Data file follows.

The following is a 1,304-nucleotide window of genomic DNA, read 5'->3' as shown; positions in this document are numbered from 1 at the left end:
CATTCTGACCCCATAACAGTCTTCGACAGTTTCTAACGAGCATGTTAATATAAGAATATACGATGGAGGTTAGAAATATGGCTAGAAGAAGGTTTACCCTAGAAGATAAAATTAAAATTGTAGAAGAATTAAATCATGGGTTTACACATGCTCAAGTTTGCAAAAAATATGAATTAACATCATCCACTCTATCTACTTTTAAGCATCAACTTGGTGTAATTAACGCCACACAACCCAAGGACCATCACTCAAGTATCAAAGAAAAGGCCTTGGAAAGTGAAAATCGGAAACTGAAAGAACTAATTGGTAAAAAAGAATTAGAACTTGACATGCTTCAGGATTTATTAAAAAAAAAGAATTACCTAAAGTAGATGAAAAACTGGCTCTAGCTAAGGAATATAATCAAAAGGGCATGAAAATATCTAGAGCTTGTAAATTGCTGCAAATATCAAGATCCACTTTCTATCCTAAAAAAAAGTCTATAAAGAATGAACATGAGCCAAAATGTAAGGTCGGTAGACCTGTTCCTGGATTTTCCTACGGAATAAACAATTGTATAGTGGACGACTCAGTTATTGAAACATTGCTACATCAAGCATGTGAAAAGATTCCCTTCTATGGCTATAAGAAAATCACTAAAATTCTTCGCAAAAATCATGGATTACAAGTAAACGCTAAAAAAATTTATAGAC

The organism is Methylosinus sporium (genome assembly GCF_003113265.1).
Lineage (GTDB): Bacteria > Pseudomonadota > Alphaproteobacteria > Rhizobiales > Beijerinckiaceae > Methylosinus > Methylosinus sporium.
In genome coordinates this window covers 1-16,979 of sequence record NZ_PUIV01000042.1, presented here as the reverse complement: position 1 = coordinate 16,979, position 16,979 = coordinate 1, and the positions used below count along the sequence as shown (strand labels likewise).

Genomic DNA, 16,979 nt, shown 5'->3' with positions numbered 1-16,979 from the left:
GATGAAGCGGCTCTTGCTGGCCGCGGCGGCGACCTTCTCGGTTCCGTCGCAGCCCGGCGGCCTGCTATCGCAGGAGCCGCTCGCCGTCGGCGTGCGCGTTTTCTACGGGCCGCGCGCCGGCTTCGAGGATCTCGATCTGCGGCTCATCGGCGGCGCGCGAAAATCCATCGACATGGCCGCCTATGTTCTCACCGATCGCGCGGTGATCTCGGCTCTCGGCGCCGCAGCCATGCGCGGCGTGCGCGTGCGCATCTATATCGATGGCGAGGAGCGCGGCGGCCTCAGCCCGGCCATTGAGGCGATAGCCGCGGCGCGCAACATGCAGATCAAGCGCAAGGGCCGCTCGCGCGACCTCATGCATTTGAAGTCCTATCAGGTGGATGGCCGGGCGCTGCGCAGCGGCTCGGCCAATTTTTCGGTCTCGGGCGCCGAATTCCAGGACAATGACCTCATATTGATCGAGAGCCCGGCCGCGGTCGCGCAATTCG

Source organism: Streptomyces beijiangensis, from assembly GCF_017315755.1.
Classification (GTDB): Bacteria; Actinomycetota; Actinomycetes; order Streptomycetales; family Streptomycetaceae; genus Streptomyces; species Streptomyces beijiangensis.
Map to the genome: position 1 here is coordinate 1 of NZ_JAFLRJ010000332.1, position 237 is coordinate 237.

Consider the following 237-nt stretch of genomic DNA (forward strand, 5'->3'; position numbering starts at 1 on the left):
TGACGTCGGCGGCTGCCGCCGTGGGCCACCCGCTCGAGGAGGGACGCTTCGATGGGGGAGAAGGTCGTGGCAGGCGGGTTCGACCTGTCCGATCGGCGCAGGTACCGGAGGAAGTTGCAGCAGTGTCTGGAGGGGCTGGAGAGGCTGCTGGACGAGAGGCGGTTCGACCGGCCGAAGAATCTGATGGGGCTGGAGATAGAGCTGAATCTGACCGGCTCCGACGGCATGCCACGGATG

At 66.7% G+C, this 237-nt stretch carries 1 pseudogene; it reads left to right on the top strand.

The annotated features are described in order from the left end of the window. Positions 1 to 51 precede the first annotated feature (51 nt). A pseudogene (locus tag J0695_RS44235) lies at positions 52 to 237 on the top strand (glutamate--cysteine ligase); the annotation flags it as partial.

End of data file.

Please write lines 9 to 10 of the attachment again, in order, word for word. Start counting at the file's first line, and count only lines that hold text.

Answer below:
Classification (GTDB): Bacteria; Actinomycetota; Actinomycetes; order Streptomycetales; family Streptomycetaceae; genus Streptomyces; species Streptomyces beijiangensis.
Map to the genome: position 1 here is coordinate 1 of NZ_JAFLRJ010000332.1, position 237 is coordinate 237.